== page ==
There are seventeen, 115 V AC motor-driven boost or transfer fuel pumps interspersed among the various tanks. All of these pumps are electrically powered by one of the three generator buses; the Tank 2 left aft and the tail alternate pumps are powered from the right emergency AC bus, which receives power from the ADG if normal generator power is lost. All the pumps are automatically controlled throughout the flight by the fuel system controller (FSC) depending on the required fuel schedule, which includes fuel load, fuel distribution, phase of flight, fuel dumping, water purging, weight and balance control, and engine cross-feed operation requirements. The FSC checks and maintains the fuel schedule to satisfy structural load requirements and transfers fuel to the appropriate tanks to ensure proper distribution. The pumps can also be operated in MANUAL mode or, in certain failure conditions, the FSC may automatically revert to MANUAL mode. In the MANUAL mode, a selected set of fuel pumps will automatically turn on and can be controlled individually by a push button selection on the fuel SCP.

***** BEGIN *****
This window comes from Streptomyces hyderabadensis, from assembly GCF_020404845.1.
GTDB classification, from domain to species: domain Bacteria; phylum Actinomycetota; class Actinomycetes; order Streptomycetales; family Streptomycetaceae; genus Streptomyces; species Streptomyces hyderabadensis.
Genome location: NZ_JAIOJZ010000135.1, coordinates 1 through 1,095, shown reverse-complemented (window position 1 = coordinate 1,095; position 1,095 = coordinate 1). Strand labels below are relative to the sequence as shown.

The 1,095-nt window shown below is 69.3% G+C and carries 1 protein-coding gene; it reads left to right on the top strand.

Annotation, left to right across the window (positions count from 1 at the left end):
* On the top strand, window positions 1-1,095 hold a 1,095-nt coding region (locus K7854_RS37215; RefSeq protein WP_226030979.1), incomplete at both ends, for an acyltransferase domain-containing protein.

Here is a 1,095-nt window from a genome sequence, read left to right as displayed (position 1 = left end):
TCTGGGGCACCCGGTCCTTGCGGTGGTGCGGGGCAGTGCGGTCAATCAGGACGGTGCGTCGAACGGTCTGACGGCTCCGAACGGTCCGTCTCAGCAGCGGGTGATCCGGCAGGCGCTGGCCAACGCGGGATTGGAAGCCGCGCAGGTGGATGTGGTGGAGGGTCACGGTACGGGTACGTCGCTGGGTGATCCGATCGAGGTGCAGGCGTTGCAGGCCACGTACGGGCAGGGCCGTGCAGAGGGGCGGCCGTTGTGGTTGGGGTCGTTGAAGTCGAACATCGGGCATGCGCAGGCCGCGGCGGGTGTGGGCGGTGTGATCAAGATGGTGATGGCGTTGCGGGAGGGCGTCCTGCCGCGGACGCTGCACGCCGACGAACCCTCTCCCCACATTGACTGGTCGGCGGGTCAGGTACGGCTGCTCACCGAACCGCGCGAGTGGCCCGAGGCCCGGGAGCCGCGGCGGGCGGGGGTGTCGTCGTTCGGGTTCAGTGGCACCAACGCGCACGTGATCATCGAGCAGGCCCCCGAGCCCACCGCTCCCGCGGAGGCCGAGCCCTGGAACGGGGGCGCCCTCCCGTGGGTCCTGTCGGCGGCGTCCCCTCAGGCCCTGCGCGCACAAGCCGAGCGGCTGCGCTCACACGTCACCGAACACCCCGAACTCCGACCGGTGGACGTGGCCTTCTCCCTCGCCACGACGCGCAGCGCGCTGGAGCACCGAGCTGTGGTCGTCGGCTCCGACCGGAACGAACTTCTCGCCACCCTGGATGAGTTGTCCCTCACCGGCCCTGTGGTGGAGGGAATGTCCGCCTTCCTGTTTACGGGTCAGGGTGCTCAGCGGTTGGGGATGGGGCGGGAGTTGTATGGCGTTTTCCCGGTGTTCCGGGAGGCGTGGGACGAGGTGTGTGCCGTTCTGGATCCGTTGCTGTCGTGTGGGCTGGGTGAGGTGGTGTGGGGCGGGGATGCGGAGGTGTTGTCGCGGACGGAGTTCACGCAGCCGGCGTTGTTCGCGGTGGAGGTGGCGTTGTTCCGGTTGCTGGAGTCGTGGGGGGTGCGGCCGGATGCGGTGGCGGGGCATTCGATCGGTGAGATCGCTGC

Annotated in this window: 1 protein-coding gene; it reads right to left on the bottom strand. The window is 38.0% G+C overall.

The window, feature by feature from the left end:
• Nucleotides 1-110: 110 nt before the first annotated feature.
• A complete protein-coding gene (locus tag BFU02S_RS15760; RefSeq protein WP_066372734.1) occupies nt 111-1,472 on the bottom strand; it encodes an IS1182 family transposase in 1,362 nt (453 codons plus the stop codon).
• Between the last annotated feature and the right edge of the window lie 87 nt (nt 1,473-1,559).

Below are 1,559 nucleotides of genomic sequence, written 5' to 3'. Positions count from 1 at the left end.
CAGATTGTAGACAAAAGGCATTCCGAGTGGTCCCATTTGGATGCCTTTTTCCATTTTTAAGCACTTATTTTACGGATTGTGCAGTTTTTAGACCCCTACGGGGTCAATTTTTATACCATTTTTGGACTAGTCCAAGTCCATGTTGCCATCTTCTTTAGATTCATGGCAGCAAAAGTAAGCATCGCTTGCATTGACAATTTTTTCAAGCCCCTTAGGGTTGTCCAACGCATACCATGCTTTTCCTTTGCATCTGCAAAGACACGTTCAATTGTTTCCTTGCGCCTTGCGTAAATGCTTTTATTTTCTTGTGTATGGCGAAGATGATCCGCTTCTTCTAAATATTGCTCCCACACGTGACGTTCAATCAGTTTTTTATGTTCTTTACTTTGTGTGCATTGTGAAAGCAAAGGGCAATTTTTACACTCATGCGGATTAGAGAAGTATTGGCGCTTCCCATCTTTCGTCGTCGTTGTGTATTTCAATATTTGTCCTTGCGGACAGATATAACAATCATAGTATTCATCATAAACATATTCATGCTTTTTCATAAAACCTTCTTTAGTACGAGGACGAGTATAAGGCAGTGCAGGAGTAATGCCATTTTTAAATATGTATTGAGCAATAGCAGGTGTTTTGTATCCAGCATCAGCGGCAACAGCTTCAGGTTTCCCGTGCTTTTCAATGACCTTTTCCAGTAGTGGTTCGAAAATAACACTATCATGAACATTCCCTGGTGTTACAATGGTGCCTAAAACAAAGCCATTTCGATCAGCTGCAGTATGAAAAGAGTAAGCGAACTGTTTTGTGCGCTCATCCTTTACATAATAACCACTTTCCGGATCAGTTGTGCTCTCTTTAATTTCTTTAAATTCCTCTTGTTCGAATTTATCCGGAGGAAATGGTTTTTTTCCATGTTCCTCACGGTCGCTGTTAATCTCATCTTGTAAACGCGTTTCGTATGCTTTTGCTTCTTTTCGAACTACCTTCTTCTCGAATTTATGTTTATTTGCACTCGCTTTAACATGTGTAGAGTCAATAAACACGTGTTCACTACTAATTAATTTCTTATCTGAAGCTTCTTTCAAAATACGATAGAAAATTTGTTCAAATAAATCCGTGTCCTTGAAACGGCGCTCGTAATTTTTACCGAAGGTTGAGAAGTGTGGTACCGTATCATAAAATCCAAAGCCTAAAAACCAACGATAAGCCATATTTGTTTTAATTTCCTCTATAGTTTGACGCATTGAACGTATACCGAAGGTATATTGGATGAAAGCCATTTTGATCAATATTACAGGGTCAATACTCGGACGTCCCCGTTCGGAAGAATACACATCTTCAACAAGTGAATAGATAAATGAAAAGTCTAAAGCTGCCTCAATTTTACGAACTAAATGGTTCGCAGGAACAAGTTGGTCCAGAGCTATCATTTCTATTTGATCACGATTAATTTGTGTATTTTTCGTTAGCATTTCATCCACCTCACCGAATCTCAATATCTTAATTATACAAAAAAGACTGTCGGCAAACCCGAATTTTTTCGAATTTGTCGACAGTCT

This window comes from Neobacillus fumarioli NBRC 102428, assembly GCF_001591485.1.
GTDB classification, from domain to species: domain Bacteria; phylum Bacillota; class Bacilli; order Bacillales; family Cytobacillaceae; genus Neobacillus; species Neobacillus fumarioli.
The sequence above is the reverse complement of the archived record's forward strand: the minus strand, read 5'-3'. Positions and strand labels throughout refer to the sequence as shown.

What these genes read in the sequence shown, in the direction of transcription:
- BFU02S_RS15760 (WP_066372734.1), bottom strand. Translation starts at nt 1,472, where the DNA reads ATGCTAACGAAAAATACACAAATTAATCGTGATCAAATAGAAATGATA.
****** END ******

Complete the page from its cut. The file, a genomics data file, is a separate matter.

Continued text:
Three cross-feed valves can be used in the event of a fuel system delivery malfunction. In the event of an engine feed pump failure, the associated cross-feed valve can be opened to direct fuel to that engine. In the event of a main transfer-pump failure, fuel can be transferred using the engine feed boost pumps by opening the associated cross-feed valve.

The auxiliary tank fill/isolation valve works in conjunction with the tail tank fill/isolation valve when fuel is automatically transferred in and out of the tail tank for C of G control. Both valves are open when fuel is being transferred into the tail tank. When fuel is being transferred out of the tail tank, the tail tank fill/isolation valve is closed. Depending on flight conditions and the quantity of fuel in the upper auxiliary tank, the auxiliary tank fill/isolation valve is either open or closed. An open valve directs fuel to the three main tanks; a closed valve directs fuel to the upper auxiliary tank.